The aim of this study was to retrospectively evaluate and compare the outcome of patients treated with 7-day course and 10-day course of amoxicillin.

Material and methods

An exploratory study was performed, with a retrospective analysis, through the consultation of the clinical processes, using SClínico® and PEM® (Electronic Medical Prescription). We included all GAS pharyngitis admitted to a pediatric emergency department (PED), during a 12 month period (January to December 2014). This general PED is the reference emergency for the central region of Portugal, with about 60 thousand attendances annually and with admission allowed until the age of 18 years.

All patients with the diagnosis of GAS pharyngitis or scarlet fever were included. A diagnosis of GAS pharyngitis was considered when there was a positive test or culture or in the presence of scarlet fever.

Patients with another concomitant diagnosis that justified the beginning of AB therapy and patients taking AB at the time of diagnosis were excluded.

We analyzed demographic variables, the application and results of the RADT, treatment with AB (type and duration), complications in the 5 weeks following the diagnosis (peritonsillar, parapharyngeal or retropharyngeal abscess, acute otitis media, sinusitis, acute rheumatic fever, poststreptococcal glomerulonephritis, Sydenham's chorea, poststreptococcal reactive arthritis or autoimmune neuropsychiatric disorder associated with GAS infections) and return to the PED in the next 30 days with a new episode of GAS pharyngitis and/or scarlet fever. Two groups were defined for comparative analysis according to the duration of treatment with amoxicillin: A) long-course (10 days) and B) short-course (up to 7 days).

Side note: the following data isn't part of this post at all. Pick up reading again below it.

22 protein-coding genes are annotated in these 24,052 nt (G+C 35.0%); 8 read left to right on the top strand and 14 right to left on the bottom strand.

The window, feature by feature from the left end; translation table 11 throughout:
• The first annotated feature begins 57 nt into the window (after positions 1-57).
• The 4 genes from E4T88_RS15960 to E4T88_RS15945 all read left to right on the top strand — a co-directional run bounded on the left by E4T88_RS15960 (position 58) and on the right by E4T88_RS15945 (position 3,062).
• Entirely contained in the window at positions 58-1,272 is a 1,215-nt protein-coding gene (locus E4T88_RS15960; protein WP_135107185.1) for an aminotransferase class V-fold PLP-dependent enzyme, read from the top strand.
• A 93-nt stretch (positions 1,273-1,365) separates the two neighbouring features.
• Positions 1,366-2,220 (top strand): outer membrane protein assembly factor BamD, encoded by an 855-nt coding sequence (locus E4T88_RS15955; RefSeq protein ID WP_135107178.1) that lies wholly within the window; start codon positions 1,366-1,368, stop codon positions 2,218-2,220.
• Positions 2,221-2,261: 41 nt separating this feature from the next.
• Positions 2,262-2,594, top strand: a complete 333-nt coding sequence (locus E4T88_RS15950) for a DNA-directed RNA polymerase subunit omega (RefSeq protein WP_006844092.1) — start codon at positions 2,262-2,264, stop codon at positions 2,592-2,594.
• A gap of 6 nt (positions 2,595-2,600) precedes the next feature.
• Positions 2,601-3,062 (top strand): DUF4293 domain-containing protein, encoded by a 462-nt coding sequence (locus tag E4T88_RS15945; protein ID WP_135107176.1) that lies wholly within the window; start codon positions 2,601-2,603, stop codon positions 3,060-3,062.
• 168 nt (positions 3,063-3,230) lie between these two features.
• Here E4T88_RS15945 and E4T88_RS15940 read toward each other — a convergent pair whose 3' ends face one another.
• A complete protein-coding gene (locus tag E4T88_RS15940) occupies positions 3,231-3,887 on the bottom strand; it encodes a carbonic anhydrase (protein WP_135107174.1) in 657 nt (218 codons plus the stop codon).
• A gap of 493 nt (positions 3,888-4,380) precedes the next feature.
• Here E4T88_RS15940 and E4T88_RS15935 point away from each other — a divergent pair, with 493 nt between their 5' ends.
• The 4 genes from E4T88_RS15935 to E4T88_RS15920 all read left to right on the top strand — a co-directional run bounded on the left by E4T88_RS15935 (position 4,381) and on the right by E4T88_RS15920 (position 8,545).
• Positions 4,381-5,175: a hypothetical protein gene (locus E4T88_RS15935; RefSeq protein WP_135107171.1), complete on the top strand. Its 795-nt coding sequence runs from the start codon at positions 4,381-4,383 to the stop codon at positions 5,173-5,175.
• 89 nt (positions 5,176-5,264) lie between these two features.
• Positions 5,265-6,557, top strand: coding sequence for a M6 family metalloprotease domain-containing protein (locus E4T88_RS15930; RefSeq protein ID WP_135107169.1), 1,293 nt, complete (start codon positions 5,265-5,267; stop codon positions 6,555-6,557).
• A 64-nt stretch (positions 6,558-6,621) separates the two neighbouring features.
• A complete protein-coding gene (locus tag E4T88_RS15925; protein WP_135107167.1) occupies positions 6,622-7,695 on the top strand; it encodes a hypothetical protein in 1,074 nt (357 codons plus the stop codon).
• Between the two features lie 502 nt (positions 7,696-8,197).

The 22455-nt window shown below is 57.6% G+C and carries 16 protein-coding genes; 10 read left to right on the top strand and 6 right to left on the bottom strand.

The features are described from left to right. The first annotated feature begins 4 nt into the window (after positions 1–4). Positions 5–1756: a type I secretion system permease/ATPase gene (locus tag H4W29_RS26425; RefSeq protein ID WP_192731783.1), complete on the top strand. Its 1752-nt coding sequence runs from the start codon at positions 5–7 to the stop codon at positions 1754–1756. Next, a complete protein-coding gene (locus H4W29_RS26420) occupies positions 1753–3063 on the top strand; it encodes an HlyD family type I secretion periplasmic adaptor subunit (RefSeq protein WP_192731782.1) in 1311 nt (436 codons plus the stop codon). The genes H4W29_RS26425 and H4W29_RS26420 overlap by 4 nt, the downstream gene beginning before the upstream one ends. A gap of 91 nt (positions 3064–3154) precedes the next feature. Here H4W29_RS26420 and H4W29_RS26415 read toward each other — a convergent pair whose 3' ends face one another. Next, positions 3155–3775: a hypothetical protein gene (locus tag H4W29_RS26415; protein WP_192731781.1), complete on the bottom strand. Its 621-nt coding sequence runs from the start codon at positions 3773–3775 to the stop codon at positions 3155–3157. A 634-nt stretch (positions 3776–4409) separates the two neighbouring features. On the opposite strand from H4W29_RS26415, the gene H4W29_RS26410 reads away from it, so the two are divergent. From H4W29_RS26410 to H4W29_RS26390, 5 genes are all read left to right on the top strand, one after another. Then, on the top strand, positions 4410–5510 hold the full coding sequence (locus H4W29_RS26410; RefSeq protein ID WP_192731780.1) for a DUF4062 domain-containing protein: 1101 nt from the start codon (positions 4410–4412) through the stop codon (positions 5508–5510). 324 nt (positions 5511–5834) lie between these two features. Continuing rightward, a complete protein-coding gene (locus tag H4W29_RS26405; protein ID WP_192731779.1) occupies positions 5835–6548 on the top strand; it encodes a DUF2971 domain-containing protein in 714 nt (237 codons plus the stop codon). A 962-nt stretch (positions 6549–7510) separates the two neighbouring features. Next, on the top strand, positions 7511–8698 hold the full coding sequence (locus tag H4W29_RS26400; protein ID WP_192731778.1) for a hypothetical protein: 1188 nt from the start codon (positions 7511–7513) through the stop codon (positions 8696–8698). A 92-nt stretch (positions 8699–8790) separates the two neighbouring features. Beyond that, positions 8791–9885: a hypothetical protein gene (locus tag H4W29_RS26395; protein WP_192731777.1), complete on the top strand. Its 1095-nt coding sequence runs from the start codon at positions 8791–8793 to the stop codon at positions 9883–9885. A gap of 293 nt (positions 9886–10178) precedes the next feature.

Statistical analysis was performed using the SPSS® software version 23. The characterization of the population was performed by calculating measures of central tendency and dispersion for quantitative variables and by determining absolute and relative frequencies for qualitative variables. To compare nominal variables, chi-square or Fisher's exact tests were used respecting the Cochran rules. Regarding the numerical variables, the t-student (parametric sample) or U-Mann–Whitney tests (non-parametric sample) were performed after a normality test (Kolmogorov–Smirnov test). A level of statistical significance of 5% was considered.

Non-inferiority analysis for difference between proportions was made to compare group A and group B in regard to the number of patients that returned to PED, using a confidence intervals (CI) at the 95% confidence level and with the non-inferiority margin set to 10%.